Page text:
That means that transactional is an adjective that not only applies to foreign policy, or the relationship between Trump and Cruz, but also to the relationship between voters and their representatives. Voters enter into a transaction with any given candidate based partly on the candidate’s views (or ideology if you must use that frickin’ word) and on how they’ve voted once in office. With all due respect (which is very little) to Karl Marx’s coined phrase.

What gets in the way of that transaction between voters and their representatives is the administrative state. Yes, the Constitution itself sets up checks and balances to guard against the tyranny of the majority, but the administrative state is so deeply embedded within the executive branch itself, that it has flown under the radar of those checks and balances and only recently has it truly begun to be brought out into the light and attacked as undemocratic. From Justice, to the intel agencies, to the IRS and the EPA: the agencies that have accumulated so much power are at last a little more visible as to their ever expanding reach and thus more subject to voter anger.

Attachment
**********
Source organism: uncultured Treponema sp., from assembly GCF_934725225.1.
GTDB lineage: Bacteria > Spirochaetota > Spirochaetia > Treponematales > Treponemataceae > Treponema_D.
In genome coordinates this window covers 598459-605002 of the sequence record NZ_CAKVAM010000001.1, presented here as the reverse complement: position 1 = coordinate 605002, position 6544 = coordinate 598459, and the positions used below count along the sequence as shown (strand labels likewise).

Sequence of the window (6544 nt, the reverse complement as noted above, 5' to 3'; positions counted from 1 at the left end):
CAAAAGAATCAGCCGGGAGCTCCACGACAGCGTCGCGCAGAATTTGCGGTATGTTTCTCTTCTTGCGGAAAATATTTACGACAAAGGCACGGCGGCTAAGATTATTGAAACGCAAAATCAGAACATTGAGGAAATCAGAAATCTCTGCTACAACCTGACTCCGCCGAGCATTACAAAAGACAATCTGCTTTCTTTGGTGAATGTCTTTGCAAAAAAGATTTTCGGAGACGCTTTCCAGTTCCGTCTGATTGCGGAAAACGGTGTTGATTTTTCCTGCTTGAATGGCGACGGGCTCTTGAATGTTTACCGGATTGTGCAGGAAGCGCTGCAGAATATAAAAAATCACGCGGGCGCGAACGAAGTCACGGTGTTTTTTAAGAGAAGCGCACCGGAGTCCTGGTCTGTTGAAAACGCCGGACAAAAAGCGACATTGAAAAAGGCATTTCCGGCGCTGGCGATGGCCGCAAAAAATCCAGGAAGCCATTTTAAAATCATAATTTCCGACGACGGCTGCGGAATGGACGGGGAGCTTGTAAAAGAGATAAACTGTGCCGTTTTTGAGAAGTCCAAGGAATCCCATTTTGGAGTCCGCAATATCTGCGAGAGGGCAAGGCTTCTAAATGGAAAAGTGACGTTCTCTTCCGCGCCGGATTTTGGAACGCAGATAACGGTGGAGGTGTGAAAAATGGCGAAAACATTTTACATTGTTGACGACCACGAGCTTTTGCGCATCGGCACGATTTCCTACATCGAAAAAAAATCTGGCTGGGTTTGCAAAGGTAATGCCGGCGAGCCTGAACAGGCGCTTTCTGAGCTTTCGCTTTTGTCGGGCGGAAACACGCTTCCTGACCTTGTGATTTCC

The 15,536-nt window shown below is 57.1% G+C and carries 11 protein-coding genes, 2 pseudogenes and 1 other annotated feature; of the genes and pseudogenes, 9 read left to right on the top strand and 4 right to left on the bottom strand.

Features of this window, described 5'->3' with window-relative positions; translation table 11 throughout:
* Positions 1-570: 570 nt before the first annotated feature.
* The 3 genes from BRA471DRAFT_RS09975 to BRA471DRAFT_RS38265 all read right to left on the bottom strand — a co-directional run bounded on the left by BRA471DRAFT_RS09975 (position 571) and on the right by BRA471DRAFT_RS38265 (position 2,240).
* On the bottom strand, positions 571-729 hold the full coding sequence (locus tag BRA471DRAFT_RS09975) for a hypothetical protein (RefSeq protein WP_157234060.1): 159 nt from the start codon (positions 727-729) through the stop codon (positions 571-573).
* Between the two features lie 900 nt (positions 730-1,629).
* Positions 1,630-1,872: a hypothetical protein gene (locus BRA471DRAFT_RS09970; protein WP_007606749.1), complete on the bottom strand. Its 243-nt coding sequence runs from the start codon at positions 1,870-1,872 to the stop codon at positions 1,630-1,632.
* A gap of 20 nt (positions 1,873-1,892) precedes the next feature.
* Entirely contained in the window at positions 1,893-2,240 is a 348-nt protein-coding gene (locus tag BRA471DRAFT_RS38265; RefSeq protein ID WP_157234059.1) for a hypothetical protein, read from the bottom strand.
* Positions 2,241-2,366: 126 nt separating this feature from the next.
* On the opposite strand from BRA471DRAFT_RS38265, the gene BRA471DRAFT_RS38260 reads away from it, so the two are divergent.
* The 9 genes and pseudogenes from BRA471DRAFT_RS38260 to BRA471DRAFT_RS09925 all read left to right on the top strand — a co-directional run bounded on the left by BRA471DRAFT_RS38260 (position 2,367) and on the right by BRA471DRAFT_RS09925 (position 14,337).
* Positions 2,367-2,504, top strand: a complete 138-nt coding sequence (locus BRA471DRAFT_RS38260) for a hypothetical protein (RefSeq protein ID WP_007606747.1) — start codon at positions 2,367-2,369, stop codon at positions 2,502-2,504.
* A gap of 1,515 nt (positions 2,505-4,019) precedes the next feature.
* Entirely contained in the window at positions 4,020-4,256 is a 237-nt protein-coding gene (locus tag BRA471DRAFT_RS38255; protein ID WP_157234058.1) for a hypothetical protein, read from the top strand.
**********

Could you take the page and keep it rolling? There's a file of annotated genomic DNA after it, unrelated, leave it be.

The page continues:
Maybe that’s why voters lined up overnight to see the Trump-Cruz rally. They’re getting transactional with their elected representatives. They might even call it a grand bargain.

At Tarleton State University in Texas, a student journalist at the university paper reported on apparent unwanted advances by a professor towards a student. Her adviser – assistant professor and long-time journalist Dan Malone – was sanctioned by the university for running afoul of Title IX regulations at the school. That’s because according to the regulations, any alleged sexual harassment must be reported to university authorities first.